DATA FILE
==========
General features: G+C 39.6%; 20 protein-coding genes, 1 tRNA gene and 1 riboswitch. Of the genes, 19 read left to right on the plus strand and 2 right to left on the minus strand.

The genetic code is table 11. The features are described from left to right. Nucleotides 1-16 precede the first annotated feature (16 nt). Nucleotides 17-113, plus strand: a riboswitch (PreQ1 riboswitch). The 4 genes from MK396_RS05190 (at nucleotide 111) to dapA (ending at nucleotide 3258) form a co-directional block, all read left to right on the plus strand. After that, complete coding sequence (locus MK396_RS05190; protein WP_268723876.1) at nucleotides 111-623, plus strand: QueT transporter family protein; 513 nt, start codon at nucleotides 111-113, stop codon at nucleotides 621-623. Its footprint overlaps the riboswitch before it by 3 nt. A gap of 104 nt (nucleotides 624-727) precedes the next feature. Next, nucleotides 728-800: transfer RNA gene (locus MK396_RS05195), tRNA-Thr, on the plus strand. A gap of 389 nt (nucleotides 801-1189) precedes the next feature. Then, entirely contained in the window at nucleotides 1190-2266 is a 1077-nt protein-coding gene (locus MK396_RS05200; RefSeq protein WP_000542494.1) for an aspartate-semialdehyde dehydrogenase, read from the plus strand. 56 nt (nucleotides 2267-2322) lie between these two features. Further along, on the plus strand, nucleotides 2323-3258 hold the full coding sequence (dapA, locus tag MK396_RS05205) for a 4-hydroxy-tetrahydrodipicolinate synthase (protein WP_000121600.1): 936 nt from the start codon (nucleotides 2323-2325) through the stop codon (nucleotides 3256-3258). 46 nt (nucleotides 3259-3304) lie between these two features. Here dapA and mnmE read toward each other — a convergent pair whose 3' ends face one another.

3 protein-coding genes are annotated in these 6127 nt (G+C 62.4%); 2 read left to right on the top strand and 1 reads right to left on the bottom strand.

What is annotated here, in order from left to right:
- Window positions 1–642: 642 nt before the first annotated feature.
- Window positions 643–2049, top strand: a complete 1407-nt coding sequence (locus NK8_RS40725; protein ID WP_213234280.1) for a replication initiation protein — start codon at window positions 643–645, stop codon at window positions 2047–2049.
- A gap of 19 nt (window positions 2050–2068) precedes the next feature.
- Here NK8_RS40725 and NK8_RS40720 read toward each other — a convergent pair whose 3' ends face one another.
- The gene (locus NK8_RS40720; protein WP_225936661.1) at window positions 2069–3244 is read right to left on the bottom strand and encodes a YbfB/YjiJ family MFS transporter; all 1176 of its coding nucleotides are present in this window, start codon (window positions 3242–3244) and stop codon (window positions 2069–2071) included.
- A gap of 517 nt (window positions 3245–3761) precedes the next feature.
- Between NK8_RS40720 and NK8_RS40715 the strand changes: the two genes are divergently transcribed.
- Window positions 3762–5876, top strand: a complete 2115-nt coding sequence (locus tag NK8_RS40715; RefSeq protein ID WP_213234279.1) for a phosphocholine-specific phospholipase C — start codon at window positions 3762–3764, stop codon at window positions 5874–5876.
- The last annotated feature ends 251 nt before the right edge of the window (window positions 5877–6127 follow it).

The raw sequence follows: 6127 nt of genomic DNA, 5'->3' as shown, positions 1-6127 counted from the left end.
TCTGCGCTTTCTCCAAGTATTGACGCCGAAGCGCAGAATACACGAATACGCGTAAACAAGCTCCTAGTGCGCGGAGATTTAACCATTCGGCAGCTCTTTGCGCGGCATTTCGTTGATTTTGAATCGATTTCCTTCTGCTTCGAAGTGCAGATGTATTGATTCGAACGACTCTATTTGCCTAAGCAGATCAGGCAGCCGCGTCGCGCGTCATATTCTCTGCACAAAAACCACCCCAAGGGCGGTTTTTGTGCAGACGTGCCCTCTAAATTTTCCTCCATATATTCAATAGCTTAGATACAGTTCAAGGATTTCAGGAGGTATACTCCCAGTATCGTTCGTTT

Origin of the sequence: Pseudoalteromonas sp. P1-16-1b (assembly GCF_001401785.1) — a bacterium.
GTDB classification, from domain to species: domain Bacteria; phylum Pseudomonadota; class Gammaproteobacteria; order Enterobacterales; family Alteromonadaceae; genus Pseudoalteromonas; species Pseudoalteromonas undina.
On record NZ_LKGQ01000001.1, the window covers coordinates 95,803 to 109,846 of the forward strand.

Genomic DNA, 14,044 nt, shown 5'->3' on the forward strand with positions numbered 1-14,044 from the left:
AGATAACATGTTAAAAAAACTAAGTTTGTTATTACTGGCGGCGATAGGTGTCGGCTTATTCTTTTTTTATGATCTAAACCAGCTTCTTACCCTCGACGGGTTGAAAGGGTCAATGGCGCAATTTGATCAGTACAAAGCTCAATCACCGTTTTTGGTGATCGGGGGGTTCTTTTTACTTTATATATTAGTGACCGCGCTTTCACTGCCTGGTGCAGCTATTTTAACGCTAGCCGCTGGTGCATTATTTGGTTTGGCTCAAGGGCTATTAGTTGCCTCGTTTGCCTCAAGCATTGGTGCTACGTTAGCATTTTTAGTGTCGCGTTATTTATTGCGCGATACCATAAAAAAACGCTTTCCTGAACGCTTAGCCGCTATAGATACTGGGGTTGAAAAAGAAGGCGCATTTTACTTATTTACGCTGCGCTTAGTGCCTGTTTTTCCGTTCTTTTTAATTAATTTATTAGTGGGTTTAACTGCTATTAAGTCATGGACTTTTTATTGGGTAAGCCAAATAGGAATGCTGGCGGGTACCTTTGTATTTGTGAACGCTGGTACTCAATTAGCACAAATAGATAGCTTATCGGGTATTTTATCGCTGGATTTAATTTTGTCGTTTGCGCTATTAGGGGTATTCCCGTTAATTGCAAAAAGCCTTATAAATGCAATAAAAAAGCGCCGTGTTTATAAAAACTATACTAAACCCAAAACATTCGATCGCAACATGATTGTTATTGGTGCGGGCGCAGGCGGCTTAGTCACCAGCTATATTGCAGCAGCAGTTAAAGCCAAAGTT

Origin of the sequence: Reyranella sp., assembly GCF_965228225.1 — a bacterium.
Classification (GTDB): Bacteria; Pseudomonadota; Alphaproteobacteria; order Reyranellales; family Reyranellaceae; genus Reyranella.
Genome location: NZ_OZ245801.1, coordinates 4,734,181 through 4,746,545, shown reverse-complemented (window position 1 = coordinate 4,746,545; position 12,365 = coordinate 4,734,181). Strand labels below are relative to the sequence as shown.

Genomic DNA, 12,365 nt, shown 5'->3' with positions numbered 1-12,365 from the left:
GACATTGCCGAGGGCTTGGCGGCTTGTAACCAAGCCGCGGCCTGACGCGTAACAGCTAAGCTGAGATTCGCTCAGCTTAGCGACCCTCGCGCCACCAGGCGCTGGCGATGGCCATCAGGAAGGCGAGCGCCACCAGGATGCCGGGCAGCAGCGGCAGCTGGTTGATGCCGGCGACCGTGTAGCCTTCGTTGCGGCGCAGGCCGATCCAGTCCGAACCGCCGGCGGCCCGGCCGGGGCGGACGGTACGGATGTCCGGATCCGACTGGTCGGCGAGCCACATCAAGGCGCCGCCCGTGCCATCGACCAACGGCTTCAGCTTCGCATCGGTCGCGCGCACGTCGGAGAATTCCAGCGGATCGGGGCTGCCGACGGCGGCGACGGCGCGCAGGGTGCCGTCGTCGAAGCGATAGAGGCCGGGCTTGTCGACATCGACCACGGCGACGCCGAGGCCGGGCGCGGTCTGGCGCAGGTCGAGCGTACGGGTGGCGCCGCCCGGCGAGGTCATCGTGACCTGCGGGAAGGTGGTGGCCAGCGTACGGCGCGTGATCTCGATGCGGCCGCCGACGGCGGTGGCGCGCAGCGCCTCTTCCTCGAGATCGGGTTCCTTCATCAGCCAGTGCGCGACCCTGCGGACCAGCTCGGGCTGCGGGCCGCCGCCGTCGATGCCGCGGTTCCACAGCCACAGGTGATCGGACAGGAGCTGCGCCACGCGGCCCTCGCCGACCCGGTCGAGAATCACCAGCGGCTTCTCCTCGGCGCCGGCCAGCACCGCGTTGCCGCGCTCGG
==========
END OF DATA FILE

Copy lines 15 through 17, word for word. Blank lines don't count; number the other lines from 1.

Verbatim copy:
TCTGCGCTTTCTCCAAGTATTGACGCCGAAGCGCAGAATACACGAATACGCGTAAACAAGCTCCTAGTGCGCGGAGATTTAACCATTCGGCAGCTCTTTGCGCGGCATTTCGTTGATTTTGAATCGATTTCCTTCTGCTTCGAAGTGCAGATGTATTGATTCGAACGACTCTATTTGCCTAAGCAGATCAGGCAGCCGCGTCGCGCGTCATATTCTCTGCACAAAAACCACCCCAAGGGCGGTTTTTGTGCAGACGTGCCCTCTAAATTTTCCTCCATATATTCAATAGCTTAGATACAGTTCAAGGATTTCAGGAGGTATACTCCCAGTATCGTTCGTTT

Origin of the sequence: Pseudoalteromonas sp. P1-16-1b (assembly GCF_001401785.1) — a bacterium.
GTDB classification, from domain to species: domain Bacteria; phylum Pseudomonadota; class Gammaproteobacteria; order Enterobacterales; family Alteromonadaceae; genus Pseudoalteromonas; species Pseudoalteromonas undina.